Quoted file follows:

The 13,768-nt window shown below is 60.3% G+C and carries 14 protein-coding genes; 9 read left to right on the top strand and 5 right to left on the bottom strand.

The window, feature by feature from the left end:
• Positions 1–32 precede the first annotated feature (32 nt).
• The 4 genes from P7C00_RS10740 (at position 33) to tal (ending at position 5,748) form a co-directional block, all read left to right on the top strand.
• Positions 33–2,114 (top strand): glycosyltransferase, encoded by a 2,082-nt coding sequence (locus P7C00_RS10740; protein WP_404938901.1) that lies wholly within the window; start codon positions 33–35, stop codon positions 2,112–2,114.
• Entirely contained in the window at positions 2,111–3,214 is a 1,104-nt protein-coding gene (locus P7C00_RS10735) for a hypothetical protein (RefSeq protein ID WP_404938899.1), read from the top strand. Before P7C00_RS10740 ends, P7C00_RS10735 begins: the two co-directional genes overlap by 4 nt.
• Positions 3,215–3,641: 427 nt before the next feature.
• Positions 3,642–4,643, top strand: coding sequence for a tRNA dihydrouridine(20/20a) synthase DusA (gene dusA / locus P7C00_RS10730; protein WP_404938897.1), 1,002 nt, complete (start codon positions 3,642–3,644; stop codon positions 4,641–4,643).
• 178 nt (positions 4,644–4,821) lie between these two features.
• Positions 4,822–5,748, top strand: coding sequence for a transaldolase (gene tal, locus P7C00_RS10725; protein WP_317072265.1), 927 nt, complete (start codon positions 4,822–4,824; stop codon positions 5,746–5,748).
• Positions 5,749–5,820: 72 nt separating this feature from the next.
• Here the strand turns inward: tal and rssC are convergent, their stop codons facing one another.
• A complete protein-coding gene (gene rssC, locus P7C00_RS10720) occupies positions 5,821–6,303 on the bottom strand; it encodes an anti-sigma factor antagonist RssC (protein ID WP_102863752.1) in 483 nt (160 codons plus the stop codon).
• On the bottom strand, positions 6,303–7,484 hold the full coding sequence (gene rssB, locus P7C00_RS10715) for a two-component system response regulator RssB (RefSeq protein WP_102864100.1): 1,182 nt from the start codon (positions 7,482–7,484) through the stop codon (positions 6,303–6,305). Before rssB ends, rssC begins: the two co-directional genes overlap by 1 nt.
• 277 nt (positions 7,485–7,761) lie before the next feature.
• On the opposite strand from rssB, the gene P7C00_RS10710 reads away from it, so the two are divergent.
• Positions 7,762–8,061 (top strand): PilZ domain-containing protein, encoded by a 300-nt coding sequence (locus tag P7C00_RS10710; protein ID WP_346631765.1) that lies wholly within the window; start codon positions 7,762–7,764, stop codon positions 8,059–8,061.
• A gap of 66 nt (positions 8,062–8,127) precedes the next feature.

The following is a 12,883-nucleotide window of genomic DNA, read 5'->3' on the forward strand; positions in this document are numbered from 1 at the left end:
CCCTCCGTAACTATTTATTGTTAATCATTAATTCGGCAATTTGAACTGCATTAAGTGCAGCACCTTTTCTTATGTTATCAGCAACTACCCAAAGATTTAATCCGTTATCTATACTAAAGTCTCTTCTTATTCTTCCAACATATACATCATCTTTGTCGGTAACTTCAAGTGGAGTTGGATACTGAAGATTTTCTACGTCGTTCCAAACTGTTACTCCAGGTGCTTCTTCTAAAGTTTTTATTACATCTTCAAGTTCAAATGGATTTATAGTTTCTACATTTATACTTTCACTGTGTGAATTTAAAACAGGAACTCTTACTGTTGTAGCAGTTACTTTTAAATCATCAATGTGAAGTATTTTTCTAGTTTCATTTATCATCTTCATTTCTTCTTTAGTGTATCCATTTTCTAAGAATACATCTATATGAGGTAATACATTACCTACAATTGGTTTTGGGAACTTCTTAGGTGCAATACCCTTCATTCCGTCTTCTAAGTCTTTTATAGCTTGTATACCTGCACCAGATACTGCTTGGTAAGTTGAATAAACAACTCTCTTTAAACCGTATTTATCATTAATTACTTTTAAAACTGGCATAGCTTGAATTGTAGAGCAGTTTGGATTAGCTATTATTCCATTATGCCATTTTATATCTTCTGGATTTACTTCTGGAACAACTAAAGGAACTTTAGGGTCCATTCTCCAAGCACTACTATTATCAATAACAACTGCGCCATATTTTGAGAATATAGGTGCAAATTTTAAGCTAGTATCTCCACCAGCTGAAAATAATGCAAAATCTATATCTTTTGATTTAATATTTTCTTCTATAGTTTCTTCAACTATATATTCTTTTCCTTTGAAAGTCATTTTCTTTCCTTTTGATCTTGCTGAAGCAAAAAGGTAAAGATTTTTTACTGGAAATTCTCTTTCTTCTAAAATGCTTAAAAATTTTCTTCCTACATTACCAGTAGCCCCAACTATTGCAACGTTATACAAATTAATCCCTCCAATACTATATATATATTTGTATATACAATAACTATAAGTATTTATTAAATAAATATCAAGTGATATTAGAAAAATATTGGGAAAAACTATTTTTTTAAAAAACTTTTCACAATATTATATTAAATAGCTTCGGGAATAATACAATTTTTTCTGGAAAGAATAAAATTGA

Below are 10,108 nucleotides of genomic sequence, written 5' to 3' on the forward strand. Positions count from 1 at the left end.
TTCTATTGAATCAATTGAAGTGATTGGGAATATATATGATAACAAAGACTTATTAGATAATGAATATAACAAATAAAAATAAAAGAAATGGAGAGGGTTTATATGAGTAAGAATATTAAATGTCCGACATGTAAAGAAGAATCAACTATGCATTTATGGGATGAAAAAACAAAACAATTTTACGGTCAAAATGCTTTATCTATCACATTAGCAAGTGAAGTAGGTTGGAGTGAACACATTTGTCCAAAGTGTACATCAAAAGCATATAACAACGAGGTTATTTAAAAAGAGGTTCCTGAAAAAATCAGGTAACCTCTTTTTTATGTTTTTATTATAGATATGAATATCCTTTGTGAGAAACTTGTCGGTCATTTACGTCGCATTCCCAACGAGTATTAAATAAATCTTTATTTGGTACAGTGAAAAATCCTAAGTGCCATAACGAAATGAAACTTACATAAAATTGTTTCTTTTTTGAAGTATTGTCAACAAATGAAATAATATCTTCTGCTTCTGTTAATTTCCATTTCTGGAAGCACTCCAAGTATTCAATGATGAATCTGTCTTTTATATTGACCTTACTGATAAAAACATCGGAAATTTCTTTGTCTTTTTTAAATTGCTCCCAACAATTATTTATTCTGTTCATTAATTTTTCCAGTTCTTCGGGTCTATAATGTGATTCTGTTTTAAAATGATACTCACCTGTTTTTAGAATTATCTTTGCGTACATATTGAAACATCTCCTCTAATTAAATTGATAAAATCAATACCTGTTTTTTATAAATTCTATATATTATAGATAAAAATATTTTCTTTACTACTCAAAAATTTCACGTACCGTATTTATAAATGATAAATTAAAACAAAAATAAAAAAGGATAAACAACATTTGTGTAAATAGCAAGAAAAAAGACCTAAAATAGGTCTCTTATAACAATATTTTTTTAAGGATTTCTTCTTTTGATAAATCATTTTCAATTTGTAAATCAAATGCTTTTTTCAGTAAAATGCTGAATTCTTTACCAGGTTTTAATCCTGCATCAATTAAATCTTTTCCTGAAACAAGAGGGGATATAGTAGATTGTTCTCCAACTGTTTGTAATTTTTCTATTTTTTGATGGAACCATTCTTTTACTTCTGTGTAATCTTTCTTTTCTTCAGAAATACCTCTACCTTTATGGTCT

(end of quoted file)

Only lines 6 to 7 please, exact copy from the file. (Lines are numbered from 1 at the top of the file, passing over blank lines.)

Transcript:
• Entirely contained in the window at positions 2,111–3,214 is a 1,104-nt protein-coding gene (locus P7C00_RS10735) for a hypothetical protein (RefSeq protein ID WP_404938899.1), read from the top strand. Before P7C00_RS10740 ends, P7C00_RS10735 begins: the two co-directional genes overlap by 4 nt.
• Positions 3,215–3,641: 427 nt before the next feature.